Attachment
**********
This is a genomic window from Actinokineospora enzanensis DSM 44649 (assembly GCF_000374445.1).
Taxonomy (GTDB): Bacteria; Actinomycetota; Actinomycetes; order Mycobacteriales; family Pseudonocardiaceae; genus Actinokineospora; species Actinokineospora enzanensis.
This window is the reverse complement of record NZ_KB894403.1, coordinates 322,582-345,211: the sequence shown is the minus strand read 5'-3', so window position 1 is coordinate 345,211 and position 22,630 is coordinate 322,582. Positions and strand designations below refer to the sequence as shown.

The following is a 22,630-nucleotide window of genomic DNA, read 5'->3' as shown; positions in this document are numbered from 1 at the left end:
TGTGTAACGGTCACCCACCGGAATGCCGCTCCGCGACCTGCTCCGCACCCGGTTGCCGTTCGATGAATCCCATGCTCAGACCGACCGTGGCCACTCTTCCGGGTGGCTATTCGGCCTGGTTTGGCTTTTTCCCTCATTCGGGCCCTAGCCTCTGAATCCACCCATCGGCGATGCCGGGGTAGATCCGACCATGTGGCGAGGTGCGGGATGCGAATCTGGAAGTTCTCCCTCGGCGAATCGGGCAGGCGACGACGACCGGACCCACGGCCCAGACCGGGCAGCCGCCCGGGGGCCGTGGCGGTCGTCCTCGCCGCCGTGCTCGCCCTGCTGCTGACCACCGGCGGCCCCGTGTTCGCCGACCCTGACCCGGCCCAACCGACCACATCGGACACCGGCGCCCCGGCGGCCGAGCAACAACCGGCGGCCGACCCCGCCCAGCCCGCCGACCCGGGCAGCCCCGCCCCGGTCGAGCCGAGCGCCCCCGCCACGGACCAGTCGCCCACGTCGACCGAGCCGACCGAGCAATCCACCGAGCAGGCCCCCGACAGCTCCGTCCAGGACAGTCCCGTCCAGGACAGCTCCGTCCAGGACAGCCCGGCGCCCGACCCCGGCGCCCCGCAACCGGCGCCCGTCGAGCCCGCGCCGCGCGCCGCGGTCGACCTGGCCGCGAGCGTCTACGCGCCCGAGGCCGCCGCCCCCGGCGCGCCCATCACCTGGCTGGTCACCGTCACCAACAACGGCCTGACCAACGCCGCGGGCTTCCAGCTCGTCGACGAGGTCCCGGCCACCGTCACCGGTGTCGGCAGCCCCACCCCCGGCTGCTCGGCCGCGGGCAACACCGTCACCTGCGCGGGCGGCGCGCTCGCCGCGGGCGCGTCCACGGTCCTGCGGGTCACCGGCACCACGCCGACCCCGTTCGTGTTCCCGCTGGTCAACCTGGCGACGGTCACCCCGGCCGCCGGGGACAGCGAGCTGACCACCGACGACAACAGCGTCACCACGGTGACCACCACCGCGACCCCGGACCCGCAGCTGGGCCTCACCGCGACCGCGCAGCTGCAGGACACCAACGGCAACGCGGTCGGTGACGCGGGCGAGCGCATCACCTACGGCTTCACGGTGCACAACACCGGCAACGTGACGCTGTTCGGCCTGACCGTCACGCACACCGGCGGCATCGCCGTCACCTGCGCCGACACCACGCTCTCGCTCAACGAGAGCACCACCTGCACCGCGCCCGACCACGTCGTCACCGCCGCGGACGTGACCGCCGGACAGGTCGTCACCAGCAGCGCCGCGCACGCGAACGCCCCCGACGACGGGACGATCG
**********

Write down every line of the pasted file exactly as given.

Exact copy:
This is a genomic window from Actinokineospora enzanensis DSM 44649 (assembly GCF_000374445.1).
Taxonomy (GTDB): Bacteria; Actinomycetota; Actinomycetes; order Mycobacteriales; family Pseudonocardiaceae; genus Actinokineospora; species Actinokineospora enzanensis.
This window is the reverse complement of record NZ_KB894403.1, coordinates 322,582-345,211: the sequence shown is the minus strand read 5'-3', so window position 1 is coordinate 345,211 and position 22,630 is coordinate 322,582. Positions and strand designations below refer to the sequence as shown.

The following is a 22,630-nucleotide window of genomic DNA, read 5'->3' as shown; positions in this document are numbered from 1 at the left end:
TGTGTAACGGTCACCCACCGGAATGCCGCTCCGCGACCTGCTCCGCACCCGGTTGCCGTTCGATGAATCCCATGCTCAGACCGACCGTGGCCACTCTTCCGGGTGGCTATTCGGCCTGGTTTGGCTTTTTCCCTCATTCGGGCCCTAGCCTCTGAATCCACCCATCGGCGATGCCGGGGTAGATCCGACCATGTGGCGAGGTGCGGGATGCGAATCTGGAAGTTCTCCCTCGGCGAATCGGGCAGGCGACGACGACCGGACCCACGGCCCAGACCGGGCAGCCGCCCGGGGGCCGTGGCGGTCGTCCTCGCCGCCGTGCTCGCCCTGCTGCTGACCACCGGCGGCCCCGTGTTCGCCGACCCTGACCCGGCCCAACCGACCACATCGGACACCGGCGCCCCGGCGGCCGAGCAACAACCGGCGGCCGACCCCGCCCAGCCCGCCGACCCGGGCAGCCCCGCCCCGGTCGAGCCGAGCGCCCCCGCCACGGACCAGTCGCCCACGTCGACCGAGCCGACCGAGCAATCCACCGAGCAGGCCCCCGACAGCTCCGTCCAGGACAGTCCCGTCCAGGACAGCTCCGTCCAGGACAGCCCGGCGCCCGACCCCGGCGCCCCGCAACCGGCGCCCGTCGAGCCCGCGCCGCGCGCCGCGGTCGACCTGGCCGCGAGCGTCTACGCGCCCGAGGCCGCCGCCCCCGGCGCGCCCATCACCTGGCTGGTCACCGTCACCAACAACGGCCTGACCAACGCCGCGGGCTTCCAGCTCGTCGACGAGGTCCCGGCCACCGTCACCGGTGTCGGCAGCCCCACCCCCGGCTGCTCGGCCGCGGGCAACACCGTCACCTGCGCGGGCGGCGCGCTCGCCGCGGGCGCGTCCACGGTCCTGCGGGTCACCGGCACCACGCCGACCCCGTTCGTGTTCCCGCTGGTCAACCTGGCGACGGTCACCCCGGCCGCCGGGGACAGCGAGCTGACCACCGACGACAACAGCGTCACCACGGTGACCACCACCGCGACCCCGGACCCGCAGCTGGGCCTCACCGCGACCGCGCAGCTGCAGGACACCAACGGCAACGCGGTCGGTGACGCGGGCGAGCGCATCACCTACGGCTTCACGGTGCACAACACCGGCAACGTGACGCTGTTCGGCCTGACCGTCACGCACACCGGCGGCATCGCCGTCACCTGCGCCGACACCACGCTCTCGCTCAACGAGAGCACCACCTGCACCGCGCCCGACCACGTCGTCACCGCCGCGGACGTGACCGCCGGACAGGTCGTCACCAGCAGCGCCGCGCACGCGAACGCCCCCGACGACGGGACGATCG